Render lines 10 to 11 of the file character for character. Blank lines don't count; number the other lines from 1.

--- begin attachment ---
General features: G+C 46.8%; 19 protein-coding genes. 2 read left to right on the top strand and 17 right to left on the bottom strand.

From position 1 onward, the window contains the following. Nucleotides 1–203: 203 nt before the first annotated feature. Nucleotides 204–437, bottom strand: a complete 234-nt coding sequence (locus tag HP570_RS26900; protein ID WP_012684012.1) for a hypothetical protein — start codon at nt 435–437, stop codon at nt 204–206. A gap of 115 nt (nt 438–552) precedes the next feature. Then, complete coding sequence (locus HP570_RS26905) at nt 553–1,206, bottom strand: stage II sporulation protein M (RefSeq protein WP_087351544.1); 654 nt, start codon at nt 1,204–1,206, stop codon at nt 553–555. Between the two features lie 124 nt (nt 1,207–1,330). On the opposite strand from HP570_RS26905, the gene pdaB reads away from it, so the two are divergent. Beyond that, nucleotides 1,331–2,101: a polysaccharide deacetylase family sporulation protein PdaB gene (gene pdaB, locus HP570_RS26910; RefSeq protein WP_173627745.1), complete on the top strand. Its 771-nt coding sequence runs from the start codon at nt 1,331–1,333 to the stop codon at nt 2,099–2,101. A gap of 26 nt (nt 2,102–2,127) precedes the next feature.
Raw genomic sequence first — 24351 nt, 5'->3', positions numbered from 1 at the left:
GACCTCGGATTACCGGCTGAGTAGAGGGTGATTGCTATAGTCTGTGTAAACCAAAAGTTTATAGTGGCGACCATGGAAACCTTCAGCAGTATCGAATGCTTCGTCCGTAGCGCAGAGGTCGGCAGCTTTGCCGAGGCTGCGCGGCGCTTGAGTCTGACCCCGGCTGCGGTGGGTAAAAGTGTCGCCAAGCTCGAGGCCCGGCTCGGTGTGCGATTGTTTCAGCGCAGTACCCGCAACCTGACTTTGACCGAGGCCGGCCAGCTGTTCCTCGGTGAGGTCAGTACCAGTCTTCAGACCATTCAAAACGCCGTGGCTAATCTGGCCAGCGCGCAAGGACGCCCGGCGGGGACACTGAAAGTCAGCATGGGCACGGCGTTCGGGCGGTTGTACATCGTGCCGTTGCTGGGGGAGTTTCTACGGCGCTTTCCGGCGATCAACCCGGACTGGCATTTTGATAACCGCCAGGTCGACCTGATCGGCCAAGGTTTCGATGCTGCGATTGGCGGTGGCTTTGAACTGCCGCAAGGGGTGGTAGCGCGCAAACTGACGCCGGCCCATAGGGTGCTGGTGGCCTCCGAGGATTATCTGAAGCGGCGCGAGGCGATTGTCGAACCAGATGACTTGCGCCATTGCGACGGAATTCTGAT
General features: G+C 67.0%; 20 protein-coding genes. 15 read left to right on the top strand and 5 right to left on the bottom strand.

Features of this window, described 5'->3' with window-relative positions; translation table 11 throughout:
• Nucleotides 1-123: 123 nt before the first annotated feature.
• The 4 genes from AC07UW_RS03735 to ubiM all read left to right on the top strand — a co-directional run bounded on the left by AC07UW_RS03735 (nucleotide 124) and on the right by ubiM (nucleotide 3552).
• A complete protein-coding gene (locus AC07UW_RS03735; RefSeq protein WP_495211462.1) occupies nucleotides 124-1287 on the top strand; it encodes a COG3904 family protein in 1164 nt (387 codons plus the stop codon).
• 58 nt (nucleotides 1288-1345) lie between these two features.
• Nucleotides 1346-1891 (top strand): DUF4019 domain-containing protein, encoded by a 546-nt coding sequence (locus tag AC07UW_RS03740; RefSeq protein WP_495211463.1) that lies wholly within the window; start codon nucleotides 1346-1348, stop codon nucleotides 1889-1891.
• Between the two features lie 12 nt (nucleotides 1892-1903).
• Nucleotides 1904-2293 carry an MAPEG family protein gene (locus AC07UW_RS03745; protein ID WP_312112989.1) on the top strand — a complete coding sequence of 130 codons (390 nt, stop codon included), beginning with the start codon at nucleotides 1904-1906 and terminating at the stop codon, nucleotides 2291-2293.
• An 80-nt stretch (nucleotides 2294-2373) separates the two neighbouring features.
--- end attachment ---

• 58 nt (nucleotides 1288-1345) lie between these two features.
• Nucleotides 1346-1891 (top strand): DUF4019 domain-containing protein, encoded by a 546-nt coding sequence (locus tag AC07UW_RS03740; RefSeq protein WP_495211463.1) that lies wholly within the window; start codon nucleotides 1346-1348, stop codon nucleotides 1889-1891.